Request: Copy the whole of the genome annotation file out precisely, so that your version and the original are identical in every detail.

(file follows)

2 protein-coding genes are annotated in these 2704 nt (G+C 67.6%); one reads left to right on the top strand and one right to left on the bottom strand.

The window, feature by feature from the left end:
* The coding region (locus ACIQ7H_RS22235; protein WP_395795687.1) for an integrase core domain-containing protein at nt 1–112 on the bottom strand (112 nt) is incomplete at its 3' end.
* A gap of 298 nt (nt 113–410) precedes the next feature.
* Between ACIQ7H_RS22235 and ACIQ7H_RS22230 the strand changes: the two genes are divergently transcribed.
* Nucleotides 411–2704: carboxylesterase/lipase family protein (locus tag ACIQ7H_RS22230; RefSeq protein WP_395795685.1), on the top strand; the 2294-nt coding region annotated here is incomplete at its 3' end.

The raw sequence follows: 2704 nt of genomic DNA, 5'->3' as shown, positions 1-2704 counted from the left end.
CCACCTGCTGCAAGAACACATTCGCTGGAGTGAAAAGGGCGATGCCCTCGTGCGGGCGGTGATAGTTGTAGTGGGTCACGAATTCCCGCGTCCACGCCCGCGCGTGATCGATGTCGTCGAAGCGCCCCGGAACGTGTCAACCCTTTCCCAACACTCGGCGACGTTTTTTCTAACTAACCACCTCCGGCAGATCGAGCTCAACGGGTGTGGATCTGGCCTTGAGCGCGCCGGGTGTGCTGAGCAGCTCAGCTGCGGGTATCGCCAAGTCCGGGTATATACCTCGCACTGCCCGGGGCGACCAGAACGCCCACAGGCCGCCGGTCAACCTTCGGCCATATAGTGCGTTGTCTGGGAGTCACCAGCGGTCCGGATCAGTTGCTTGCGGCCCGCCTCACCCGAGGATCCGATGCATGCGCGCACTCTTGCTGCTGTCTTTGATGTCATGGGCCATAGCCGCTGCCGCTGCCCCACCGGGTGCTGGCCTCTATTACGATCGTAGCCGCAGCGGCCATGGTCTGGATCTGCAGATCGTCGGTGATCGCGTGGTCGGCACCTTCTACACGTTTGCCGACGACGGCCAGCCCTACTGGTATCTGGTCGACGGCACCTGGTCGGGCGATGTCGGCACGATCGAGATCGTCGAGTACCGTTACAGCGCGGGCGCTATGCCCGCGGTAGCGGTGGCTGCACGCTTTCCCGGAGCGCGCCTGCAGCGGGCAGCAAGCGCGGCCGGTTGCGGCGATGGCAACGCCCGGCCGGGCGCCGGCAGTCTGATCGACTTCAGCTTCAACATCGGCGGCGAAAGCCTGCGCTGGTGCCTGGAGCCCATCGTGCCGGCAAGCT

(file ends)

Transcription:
2 protein-coding genes are annotated in these 2704 nt (G+C 67.6%); one reads left to right on the top strand and one right to left on the bottom strand.

The window, feature by feature from the left end:
* The coding region (locus ACIQ7H_RS22235; protein WP_395795687.1) for an integrase core domain-containing protein at nt 1–112 on the bottom strand (112 nt) is incomplete at its 3' end.
* A gap of 298 nt (nt 113–410) precedes the next feature.
* Between ACIQ7H_RS22235 and ACIQ7H_RS22230 the strand changes: the two genes are divergently transcribed.
* Nucleotides 411–2704: carboxylesterase/lipase family protein (locus tag ACIQ7H_RS22230; RefSeq protein WP_395795685.1), on the top strand; the 2294-nt coding region annotated here is incomplete at its 3' end.

The raw sequence follows: 2704 nt of genomic DNA, 5'->3' as shown, positions 1-2704 counted from the left end.
CCACCTGCTGCAAGAACACATTCGCTGGAGTGAAAAGGGCGATGCCCTCGTGCGGGCGGTGATAGTTGTAGTGGGTCACGAATTCCCGCGTCCACGCCCGCGCGTGATCGATGTCGTCGAAGCGCCCCGGAACGTGTCAACCCTTTCCCAACACTCGGCGACGTTTTTTCTAACTAACCACCTCCGGCAGATCGAGCTCAACGGGTGTGGATCTGGCCTTGAGCGCGCCGGGTGTGCTGAGCAGCTCAGCTGCGGGTATCGCCAAGTCCGGGTATATACCTCGCACTGCCCGGGGCGACCAGAACGCCCACAGGCCGCCGGTCAACCTTCGGCCATATAGTGCGTTGTCTGGGAGTCACCAGCGGTCCGGATCAGTTGCTTGCGGCCCGCCTCACCCGAGGATCCGATGCATGCGCGCACTCTTGCTGCTGTCTTTGATGTCATGGGCCATAGCCGCTGCCGCTGCCCCACCGGGTGCTGGCCTCTATTACGATCGTAGCCGCAGCGGCCATGGTCTGGATCTGCAGATCGTCGGTGATCGCGTGGTCGGCACCTTCTACACGTTTGCCGACGACGGCCAGCCCTACTGGTATCTGGTCGACGGCACCTGGTCGGGCGATGTCGGCACGATCGAGATCGTCGAGTACCGTTACAGCGCGGGCGCTATGCCCGCGGTAGCGGTGGCTGCACGCTTTCCCGGAGCGCGCCTGCAGCGGGCAGCAAGCGCGGCCGGTTGCGGCGATGGCAACGCCCGGCCGGGCGCCGGCAGTCTGATCGACTTCAGCTTCAACATCGGCGGCGAAAGCCTGCGCTGGTGCCTGGAGCCCATCGTGCCGGCAAGCT